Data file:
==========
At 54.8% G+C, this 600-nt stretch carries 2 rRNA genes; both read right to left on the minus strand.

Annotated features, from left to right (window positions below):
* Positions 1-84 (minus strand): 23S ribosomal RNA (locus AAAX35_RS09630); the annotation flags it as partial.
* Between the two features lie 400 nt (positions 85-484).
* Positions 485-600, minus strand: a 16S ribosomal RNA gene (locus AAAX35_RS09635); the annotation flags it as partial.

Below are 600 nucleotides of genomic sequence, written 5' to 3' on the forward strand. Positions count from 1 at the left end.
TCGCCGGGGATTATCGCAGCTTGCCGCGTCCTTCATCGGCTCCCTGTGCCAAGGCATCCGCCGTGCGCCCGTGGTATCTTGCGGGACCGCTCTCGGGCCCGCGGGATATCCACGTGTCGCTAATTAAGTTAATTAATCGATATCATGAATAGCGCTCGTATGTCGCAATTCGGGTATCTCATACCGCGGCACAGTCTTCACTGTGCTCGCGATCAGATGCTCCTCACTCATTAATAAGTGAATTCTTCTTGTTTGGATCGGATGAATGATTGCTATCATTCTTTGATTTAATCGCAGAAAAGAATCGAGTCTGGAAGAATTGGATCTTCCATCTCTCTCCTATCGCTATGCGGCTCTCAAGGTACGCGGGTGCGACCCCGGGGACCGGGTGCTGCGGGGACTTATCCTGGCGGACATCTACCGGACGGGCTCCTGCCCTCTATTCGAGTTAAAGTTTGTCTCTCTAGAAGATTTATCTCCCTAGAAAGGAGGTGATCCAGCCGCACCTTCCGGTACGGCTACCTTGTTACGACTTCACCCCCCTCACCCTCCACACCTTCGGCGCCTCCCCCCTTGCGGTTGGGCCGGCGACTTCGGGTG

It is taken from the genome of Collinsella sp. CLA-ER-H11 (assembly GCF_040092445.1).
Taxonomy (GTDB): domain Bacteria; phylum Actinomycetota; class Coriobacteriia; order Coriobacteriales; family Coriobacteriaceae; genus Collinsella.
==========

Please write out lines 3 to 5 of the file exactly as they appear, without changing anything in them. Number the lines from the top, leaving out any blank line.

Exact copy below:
* Positions 1-84 (minus strand): 23S ribosomal RNA (locus AAAX35_RS09630); the annotation flags it as partial.
* Between the two features lie 400 nt (positions 85-484).
* Positions 485-600, minus strand: a 16S ribosomal RNA gene (locus AAAX35_RS09635); the annotation flags it as partial.